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Surrealplaces

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We can always use more trees in Calgary, but when I look back at pics like this I'm grateful for how far Calgary has come.

FEuhZJ7VIAsUFMa.jpg
 

Silence&Motion

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What year would that photo have been taken? Since 2010, I have been frequenting Stephen Ave pretty much weekly. It never occurred to me that those trees are no longer there.

CBC News (May 14, 2014): Dying trees on Stephen Avenue to be cut down, replaced

The trees they replanted in 2014 don't seem to have grown at all in the last 6 years. Surely in there was one place where the City would splurge on Silva Cells, it should be Stephen Avenue. Maybe that will happen as part of the downtown revitalization efforts.
 

Mountain Man

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Was going to guess Elm Scale (and salt on the roadway itself) but wasn't sure. The new trees are doing ok, but lots have died and been replanted a few times.
 

Surrealplaces

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What year would that photo have been taken? Since 2010, I have been frequenting Stephen Ave pretty much weekly. It never occurred to me that those trees are no longer there.
As the person who took the photo, I can tell you that it's from August 2008 :)

https://flic.kr/p/5cLbsH
 

Surrealplaces

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I was looking at some old pictures of Calgary and it seems like there were way more trees on Stephen Ave before. What happened to them?

The street looks so much more lively than it is now.. Sometimes i miss the 2000s.

View attachment 398907
Agreed. Stephen ave was a fantastic place for a summertime stroll, back when it was full of Elm trees.
 

Mountain Man

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I wonder if doing raised planters on Stephen ave would work. Can incorporate benches or a spot for food vendors maybe. Just keeping the salt away from the trees would make a huge difference!
 

MichaelS

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I am not a huge fan of raised planters in areas that are supposed to be major pedestrian areas. They just seem like they create too much of a barrier/obstacle. Barclay Parade is a good example (or maybe a bad one, given the size of the planters they have). I get and support the raised planters along the median of roads like Memorial and 16th Ave, but my first thought is I don't want them on Stephen Avenue.
 

CBBarnett

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I wonder if doing raised planters on Stephen ave would work. Can incorporate benches or a spot for food vendors maybe. Just keeping the salt away from the trees would make a huge difference!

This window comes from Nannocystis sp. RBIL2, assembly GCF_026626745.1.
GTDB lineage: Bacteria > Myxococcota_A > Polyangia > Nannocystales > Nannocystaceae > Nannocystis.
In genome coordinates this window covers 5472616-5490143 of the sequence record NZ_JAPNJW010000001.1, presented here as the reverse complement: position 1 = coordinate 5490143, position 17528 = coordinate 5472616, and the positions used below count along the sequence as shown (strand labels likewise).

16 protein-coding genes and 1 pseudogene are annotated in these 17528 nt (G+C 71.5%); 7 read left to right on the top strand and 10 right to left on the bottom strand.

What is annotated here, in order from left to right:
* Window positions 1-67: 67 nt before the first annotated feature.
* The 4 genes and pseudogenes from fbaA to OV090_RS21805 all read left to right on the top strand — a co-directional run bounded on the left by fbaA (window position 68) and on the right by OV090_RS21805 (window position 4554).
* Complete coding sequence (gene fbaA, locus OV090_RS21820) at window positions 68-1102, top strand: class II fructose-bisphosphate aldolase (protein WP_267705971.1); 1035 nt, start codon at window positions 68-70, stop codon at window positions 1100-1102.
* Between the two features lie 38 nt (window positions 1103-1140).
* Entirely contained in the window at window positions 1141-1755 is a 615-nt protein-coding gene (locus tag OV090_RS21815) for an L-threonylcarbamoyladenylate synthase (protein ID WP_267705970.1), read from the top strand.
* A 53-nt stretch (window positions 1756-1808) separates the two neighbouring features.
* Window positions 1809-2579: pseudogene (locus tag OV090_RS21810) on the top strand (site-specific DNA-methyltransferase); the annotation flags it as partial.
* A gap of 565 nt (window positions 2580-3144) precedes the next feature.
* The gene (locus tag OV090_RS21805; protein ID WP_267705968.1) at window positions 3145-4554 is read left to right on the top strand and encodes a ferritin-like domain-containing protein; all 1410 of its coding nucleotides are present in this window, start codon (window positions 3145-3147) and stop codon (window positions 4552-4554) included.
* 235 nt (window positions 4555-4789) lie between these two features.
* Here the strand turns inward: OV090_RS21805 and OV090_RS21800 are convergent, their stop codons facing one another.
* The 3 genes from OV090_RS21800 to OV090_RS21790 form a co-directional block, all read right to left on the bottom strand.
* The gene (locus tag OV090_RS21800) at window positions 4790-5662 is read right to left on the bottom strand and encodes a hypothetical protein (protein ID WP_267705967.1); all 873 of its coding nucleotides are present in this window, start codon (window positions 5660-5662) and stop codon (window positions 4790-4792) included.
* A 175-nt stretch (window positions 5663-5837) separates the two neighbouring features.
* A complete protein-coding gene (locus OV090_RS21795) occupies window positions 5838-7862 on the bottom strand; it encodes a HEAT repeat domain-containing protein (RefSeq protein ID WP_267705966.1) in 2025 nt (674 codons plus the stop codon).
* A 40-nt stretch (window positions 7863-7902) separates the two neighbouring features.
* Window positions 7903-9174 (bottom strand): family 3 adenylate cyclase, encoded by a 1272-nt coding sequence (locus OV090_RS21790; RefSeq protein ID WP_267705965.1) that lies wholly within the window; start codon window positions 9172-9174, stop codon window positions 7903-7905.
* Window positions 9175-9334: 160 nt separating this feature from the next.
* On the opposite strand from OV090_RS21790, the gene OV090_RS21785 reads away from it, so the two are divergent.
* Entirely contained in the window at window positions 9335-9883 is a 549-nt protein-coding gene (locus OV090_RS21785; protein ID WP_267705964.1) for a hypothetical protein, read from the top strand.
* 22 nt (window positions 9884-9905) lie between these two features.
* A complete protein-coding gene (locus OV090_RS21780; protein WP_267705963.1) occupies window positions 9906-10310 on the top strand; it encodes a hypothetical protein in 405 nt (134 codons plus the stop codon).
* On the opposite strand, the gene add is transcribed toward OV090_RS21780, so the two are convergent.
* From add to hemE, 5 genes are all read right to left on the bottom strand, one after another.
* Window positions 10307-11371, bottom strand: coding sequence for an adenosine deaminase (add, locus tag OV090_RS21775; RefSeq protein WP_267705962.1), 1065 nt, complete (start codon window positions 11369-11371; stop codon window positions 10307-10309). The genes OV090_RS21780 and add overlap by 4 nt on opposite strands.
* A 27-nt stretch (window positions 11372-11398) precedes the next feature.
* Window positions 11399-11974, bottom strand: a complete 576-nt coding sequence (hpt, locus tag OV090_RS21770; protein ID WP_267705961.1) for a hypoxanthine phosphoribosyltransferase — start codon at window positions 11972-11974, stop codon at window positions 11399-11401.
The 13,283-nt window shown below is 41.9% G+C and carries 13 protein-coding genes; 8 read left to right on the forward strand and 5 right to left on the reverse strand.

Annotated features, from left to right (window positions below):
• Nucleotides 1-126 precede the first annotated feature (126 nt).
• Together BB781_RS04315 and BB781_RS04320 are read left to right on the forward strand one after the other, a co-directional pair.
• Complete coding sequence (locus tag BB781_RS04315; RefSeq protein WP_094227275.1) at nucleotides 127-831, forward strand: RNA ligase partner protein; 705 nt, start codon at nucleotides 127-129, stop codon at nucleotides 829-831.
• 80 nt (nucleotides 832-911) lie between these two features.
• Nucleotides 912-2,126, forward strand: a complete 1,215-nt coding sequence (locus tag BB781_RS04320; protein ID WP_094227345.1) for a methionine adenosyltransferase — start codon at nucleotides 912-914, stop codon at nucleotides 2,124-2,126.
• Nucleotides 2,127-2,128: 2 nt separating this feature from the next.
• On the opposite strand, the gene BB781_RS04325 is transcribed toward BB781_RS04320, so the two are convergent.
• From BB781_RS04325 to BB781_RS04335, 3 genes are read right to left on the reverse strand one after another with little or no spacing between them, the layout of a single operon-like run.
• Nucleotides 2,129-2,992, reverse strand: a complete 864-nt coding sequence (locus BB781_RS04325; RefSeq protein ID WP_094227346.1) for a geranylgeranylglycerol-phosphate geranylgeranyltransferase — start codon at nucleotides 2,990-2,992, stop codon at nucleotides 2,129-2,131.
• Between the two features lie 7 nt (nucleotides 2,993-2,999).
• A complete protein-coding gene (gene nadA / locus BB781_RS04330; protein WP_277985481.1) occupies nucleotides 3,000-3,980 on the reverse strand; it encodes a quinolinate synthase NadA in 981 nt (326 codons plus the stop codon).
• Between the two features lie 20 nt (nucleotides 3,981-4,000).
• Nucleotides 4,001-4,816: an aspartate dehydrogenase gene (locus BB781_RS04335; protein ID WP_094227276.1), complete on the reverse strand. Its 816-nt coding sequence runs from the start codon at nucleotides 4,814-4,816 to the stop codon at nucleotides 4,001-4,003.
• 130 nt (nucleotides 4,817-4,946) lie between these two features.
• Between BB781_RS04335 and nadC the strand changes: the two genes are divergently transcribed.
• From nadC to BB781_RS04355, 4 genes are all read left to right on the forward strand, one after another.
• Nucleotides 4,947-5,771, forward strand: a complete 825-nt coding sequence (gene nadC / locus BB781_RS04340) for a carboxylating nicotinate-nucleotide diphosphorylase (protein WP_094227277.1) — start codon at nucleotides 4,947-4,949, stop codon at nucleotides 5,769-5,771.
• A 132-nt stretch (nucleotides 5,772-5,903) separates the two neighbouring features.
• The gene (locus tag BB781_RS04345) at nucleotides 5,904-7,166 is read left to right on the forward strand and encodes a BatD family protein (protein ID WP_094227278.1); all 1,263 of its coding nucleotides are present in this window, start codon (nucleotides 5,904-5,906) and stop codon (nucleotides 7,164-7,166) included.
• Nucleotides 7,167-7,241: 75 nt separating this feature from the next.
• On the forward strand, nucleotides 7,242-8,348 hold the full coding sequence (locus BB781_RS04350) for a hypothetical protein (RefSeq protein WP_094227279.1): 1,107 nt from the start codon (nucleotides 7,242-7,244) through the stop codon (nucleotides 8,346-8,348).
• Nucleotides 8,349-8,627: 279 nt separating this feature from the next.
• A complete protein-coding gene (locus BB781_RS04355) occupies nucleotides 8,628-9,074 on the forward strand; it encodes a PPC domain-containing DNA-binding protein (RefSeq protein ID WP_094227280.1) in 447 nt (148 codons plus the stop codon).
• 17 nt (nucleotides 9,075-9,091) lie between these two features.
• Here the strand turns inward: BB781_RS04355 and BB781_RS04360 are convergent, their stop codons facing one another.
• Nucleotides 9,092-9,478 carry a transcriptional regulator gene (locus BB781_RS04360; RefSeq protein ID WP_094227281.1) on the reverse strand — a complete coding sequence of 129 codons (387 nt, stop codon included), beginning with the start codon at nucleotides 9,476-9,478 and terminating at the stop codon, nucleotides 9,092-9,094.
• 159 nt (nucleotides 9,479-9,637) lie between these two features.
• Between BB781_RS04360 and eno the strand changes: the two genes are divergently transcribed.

I am not a huge fan of raised planters in areas that are supposed to be major pedestrian areas. They just seem like they create too much of a barrier/obstacle. Barclay Parade is a good example (or maybe a bad one, given the size of the planters they have). I get and support the raised planters along the median of roads like Memorial and 16th Ave, but my first thought is I don't want them on Stephen Avenue.
From what I recall on previous discussion around street trees is that the main challenge is the root systems. Surprisingly - small concrete sarcophaguses are not a good medium to grow healthy roots. Some of the better approaches are those plastic soil cells so the tree routes can go under the pavement, but also just making far more permeable areas for water to seep through. Doesn't have to be garden beds/planters necessarily, but just needs way more surface area where roots exist and access for water to enter the ground. Stephen Ave could easily have permeable surfaces that support foot traffic. I can imagine some stupid rule exists that a pedestrian street needs to be able to support a 25-tonne fire truck for reasons and therefore a road department would reject any permeable surfaces that can't support that weight as the fire truck would be prioritized.

The second part is the maintenance and replacement - small, transplant trees struggle as it is, more so if they aren't watered or prunes properly in the early years. Lots of issues with doing this consistently or adapting watering schedules because of a heat wave. Dead trees aren't always replaced - sometimes because it's learned that the tree will never survive anyways (concrete sarcophaguses), but other times because it seems like it's no ones job to even try.

The background problem is the general environment - windswept corridors between buildings, high amounts of salt, drunk guys ripping off branches of young trees, annual mega-hail storms, drunk drivers that plow into trees - these are all factors that make a hard job (i.e. to grow a tree in a highly variable high-altitude prairie climate) just that much harder because the tree is on the street. So if we want trees, there should always be a bit more attention to detail required to mitigate some of these general environment risks. If we don't put in the extra effort, the trees will often still fail.
 

Mountain Man

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For the watering part, the City does do a really good job on Stephen Ave, I've seen them watering on many days where it's pouring rain lol.
 

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